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Forging a New Way to Build Companies

Oliver Libby

Co-Founder & Managing Director, H/L Ventures

Oliver B. Libby is co-founding Managing Partner of  H/L Ventures.  Based in New York City and founded in 2009, H/L Ventures is dedicated to building high-growth businesses that add value to society by protecting and promoting people and the planet, with a strong preference for diverse founding teams. H/L Ventures’ proprietary Daily Active Engagement model blends the best of venture studio and investment firm on one platform to help grow companies from early stage to exit in a holistic approach to company building.

Bard MBA’s Hector Aguirre speaks with Oliver for this episode of the Impact Report. See an excerpt of their conversation below.

Oliver Libby: I grew up as the son and grandson of doctors and scientists and so spent a lot of my youth in either my mom's medical practice working the front desk or my grandfather's laboratory. Or I'm watching my dad work with his team, as well, and those teams were unified by both the really strong devotion to their mission. They were doing something important. They felt that way. It motivated them, and they were also very diverse. You know, postdocs and physicians and scientists and—and staff from all around the world—unified by that mission. I myself went a slightly different direction.

I ended up starting my career in the government, and again, I was surrounded by diverse teams, you know, ethnically, racially, gender-wise, geographically, geographically speaking. And that was very motivating. And, obviously, in government, you have a mission, too.

When I left the government I ended up you know, starting to work with startups, and I was really excited about the innovation in startups and the entrepreneurship, but really confused as to where all the mission orientation and the diversity went. Because in kind of 2003—4, 5, 6—when I was first starting in this work. you know it was, you know, pretty—pretty homogeneous space and pretty, I would say, you know, at times mercenary, right? 

And so when I had the opportunity, thankfully, to be able to launch my own firm, being at the nexus of growth, impact and diversity was really the only way I would have done it. And part of that is altruistic, and part of it is because I thought there was a huge opportunity in funding folks who had not had easy access to funding, who had really great solutions. And, you know, thankfully that's played out pretty well over the course of almost 15 years.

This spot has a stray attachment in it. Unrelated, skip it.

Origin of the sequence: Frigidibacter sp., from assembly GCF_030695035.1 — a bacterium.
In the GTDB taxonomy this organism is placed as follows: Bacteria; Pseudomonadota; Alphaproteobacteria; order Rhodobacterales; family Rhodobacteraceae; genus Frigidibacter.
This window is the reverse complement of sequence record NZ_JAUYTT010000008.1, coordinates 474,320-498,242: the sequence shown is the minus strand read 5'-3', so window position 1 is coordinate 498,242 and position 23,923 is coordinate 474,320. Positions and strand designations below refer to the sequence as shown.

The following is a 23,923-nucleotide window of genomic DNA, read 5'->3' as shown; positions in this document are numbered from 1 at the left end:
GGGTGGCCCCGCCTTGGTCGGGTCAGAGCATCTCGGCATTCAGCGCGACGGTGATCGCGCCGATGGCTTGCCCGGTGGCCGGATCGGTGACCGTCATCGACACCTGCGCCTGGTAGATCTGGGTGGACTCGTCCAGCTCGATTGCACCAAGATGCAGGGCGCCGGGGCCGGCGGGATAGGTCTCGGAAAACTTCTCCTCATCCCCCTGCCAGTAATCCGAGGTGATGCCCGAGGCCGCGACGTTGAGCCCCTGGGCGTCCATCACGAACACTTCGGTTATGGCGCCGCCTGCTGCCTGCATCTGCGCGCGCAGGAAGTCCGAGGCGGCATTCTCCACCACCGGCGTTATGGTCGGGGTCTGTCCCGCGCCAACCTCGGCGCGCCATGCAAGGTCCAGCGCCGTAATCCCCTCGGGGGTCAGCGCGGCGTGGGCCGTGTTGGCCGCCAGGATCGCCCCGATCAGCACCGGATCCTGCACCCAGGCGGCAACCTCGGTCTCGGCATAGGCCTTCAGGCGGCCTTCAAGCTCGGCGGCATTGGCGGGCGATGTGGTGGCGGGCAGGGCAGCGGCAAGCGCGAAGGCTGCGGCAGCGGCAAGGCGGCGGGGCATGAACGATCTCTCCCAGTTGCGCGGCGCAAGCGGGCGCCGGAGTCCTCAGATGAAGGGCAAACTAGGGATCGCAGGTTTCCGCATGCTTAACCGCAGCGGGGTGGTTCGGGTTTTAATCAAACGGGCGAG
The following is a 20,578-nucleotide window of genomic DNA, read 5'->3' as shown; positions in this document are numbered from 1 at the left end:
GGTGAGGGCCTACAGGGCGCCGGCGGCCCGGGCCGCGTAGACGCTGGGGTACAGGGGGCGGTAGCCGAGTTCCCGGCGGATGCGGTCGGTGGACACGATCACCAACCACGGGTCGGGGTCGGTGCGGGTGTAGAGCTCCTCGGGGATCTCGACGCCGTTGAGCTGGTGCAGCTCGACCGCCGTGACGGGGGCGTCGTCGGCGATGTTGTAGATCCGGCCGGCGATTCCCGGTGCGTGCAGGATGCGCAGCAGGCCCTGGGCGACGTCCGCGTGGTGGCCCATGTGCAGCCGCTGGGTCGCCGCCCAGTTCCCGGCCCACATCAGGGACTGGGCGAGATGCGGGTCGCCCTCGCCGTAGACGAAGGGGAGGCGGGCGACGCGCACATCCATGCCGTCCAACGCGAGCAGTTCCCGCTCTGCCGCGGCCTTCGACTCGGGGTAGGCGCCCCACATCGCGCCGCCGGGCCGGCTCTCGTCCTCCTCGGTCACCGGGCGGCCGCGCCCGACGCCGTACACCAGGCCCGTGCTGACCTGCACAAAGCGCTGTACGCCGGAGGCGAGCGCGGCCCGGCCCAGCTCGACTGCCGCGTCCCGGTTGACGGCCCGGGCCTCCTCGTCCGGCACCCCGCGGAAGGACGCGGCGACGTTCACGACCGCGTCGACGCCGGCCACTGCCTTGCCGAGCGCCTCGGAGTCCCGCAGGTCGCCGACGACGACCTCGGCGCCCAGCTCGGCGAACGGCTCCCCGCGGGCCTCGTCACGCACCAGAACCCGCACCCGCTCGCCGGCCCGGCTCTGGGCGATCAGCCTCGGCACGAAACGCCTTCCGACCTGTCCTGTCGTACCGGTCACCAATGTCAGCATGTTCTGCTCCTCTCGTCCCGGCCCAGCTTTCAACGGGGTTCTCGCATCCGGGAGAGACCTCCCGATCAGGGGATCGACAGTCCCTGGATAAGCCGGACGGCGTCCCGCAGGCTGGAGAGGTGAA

You asked about investors and their expectations. You know, for a long time, particularly in the early days, you know, over a decade ago when we started impact investing was, you know, tacitly thought of or even overtly thought of as concessionary. You're gonna be kind of a charity like, “All right, maybe you make some money…”

But all the impact stuff is really the important stuff. The fact of the matter is, we never accepted that, and our particular investors never accepted that either.

So we believe we can generate, you know, market returns, and you know, with, you know, hard work and all that. Maybe even better than that. And that impact and diversity actually can help, you know, drive this great research that diverse teams drive better results. This is, you know, good peer-reviewed university research—you don't need to look hard to find it.

And so using that as an investment thesis seemed very sensible to me, and the idea that that would be concessionary didn't make any sense. But I know this is a long answer, so the last thing I'll say is: impact Investing is just a lens that you look at.

So you can have a 100% loss impact investing, which is philanthropy. You can have impact-related credit, which might return 2 or 8 or 6%. And impact-related venture capital, which has a much higher return bar. So all that can be impactful at the same time.